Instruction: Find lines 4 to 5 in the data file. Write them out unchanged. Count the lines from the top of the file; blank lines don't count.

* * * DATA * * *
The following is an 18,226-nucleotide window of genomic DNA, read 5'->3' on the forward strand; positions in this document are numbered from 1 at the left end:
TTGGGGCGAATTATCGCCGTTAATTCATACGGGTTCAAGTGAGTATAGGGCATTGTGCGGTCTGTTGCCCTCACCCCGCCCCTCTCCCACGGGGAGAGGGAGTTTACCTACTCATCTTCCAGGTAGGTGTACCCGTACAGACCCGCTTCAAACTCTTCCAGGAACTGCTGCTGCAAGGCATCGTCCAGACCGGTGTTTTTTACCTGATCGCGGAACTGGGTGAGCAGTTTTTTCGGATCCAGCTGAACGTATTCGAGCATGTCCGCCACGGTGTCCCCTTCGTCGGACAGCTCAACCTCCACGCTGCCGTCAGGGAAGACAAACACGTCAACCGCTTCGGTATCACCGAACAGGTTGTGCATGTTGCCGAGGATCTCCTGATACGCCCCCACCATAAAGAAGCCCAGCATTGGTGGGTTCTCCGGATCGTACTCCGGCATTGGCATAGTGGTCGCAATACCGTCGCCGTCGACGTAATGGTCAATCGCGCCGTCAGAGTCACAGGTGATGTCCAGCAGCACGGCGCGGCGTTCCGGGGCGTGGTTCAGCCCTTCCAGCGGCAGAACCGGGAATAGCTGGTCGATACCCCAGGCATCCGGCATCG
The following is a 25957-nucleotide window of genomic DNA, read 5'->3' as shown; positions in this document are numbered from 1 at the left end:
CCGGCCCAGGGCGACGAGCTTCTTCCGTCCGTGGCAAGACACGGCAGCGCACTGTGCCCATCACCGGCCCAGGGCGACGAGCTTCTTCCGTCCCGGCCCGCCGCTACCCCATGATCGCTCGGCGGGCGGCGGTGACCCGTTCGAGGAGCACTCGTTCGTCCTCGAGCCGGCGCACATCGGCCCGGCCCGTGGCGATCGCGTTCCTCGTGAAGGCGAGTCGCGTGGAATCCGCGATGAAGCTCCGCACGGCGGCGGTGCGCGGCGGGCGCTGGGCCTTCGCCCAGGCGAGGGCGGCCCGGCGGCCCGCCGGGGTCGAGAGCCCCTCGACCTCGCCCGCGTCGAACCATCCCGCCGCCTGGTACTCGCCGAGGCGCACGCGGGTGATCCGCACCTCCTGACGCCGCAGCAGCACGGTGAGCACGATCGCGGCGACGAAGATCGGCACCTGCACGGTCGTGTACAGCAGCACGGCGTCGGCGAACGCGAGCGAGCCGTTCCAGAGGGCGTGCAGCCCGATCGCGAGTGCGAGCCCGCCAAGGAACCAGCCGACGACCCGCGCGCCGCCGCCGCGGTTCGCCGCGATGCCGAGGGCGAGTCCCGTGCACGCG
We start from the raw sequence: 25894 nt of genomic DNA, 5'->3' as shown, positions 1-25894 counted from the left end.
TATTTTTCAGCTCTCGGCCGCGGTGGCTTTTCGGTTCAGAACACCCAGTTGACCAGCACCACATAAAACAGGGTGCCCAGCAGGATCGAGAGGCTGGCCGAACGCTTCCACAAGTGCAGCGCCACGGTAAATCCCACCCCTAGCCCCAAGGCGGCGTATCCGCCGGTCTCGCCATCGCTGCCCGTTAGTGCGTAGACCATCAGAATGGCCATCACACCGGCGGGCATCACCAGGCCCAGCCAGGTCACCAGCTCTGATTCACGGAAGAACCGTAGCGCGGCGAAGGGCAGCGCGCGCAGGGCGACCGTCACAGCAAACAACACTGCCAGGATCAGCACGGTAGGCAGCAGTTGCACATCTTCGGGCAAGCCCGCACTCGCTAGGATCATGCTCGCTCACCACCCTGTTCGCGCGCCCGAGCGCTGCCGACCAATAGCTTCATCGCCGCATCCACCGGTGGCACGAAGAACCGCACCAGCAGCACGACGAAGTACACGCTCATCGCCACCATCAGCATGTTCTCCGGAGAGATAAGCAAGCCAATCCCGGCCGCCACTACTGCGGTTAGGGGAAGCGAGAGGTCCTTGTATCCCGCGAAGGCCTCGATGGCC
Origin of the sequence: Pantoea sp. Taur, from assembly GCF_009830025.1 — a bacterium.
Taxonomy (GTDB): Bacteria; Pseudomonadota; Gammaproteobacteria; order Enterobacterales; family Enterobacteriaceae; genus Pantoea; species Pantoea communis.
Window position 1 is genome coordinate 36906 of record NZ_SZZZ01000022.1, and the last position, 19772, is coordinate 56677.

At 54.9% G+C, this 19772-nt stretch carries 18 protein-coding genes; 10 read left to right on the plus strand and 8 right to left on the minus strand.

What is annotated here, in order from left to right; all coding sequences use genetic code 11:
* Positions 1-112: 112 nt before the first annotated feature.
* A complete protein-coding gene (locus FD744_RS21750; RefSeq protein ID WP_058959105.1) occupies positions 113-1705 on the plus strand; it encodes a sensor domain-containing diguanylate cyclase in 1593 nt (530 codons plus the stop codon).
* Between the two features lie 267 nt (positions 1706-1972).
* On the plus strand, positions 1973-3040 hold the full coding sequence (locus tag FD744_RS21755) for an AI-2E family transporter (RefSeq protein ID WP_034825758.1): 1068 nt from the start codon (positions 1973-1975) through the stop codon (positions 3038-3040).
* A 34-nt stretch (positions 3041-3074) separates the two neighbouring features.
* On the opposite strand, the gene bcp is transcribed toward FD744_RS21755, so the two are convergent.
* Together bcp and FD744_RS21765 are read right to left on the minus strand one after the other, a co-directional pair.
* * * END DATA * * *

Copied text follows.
CCGGCCCAGGGCGACGAGCTTCTTCCGTCCGTGGCAAGACACGGCAGCGCACTGTGCCCATCACCGGCCCAGGGCGACGAGCTTCTTCCGTCCCGGCCCGCCGCTACCCCATGATCGCTCGGCGGGCGGCGGTGACCCGTTCGAGGAGCACTCGTTCGTCCTCGAGCCGGCGCACATCGGCCCGGCCCGTGGCGATCGCGTTCCTCGTGAAGGCGAGTCGCGTGGAATCCGCGATGAAGCTCCGCACGGCGGCGGTGCGCGGCGGGCGCTGGGCCTTCGCCCAGGCGAGGGCGGCCCGGCGGCCCGCCGGGGTCGAGAGCCCCTCGACCTCGCCCGCGTCGAACCATCCCGCCGCCTGGTACTCGCCGAGGCGCACGCGGGTGATCCGCACCTCCTGACGCCGCAGCAGCACGGTGAGCACGATCGCGGCGACGAAGATCGGCACCTGCACGGTCGTGTACAGCAGCACGGCGTCGGCGAACGCGAGCGAGCCGTTCCAGAGGGCGTGCAGCCCGATCGCGAGTGCGAGCCCGCCAAGGAACCAGCCGACGACCCGCGCGCCGCCGCCGCGGTTCGCCGCGATGCCGAGGGCGAGTCCCGTGCACGCG
We start from the raw sequence: 25894 nt of genomic DNA, 5'->3' as shown, positions 1-25894 counted from the left end.